What makes this novel so interesting is the way in which it treats time. Although on the whole the story is told in a chronological fashion, with events from 1930 up until the summer of 1939 being described to us, at various stages the story jumps ahead into the future which enables the author to reveal to us important information regarding the fates of various characters that would be impossible in a more traditional narrative approach.
Sparks uses this technique to juxtapose the future and the present in this novel, which in turn makes us think about the accuracy of such interpretations from a vantage point of the intervening years. One example that you might like to think about would be the way in which the students reflect on their thoughts and feelings about Miss Brodie in their adult lives when they look back. Mary Macgregor sees her school years as halcyon days of happiness. Eunice remembers Miss Brodie as being "full of culture." Sandy, even though she was responsible for the downfall of Miss Brodie, admits that she became successful in her field because of the inspiration of this figure.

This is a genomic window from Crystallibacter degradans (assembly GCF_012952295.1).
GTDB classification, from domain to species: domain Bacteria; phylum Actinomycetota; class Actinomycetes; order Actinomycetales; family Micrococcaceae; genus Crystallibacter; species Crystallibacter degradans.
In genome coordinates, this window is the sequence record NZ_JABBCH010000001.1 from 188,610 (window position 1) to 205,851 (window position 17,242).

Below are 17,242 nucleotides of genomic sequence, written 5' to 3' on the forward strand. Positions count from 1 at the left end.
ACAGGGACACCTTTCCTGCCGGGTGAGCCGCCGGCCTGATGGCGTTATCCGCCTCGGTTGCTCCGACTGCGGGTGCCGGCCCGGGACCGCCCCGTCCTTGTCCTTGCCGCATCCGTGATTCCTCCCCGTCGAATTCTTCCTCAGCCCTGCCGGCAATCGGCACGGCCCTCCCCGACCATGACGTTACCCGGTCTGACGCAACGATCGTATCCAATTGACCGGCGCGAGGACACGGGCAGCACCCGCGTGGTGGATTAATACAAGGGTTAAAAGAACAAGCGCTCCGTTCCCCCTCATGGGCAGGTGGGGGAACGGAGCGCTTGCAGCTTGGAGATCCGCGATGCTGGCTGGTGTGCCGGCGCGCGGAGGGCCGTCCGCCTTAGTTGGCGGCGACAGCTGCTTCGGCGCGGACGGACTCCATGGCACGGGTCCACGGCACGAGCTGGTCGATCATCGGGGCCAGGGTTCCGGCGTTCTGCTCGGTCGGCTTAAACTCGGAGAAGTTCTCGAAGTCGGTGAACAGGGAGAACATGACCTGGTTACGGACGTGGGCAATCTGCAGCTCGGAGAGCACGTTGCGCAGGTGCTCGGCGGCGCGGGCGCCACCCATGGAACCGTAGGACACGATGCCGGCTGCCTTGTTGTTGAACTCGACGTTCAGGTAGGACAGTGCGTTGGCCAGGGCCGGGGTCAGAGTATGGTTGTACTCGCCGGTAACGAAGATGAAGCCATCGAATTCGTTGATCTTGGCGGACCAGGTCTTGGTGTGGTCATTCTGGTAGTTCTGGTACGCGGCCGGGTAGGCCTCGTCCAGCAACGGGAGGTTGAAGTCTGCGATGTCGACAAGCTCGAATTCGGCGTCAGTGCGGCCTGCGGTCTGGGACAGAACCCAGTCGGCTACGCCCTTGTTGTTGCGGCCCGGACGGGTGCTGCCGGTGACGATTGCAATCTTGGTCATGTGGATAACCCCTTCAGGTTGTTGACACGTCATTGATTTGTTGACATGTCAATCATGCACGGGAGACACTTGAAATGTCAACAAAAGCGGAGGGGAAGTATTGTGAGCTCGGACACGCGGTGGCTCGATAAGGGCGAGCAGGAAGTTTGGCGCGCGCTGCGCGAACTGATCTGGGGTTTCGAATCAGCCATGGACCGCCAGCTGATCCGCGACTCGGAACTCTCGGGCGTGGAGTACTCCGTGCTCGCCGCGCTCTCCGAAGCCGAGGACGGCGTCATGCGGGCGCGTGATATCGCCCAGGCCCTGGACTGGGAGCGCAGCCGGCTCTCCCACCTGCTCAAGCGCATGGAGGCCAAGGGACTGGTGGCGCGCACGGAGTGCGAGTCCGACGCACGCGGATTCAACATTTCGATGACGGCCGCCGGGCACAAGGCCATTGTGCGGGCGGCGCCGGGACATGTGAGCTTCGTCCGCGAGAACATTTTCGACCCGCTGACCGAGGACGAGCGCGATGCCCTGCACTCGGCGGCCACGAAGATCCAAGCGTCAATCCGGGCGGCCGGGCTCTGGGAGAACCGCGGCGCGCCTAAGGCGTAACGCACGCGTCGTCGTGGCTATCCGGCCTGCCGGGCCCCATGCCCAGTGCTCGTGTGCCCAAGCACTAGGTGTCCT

The time scheme therefore helps us to analyse how memories function and how certain chapters in our lives, even though they are long passed in terms of the number of years that have gone by, are still just as vivid and real as ever because of the influence that they have had on us.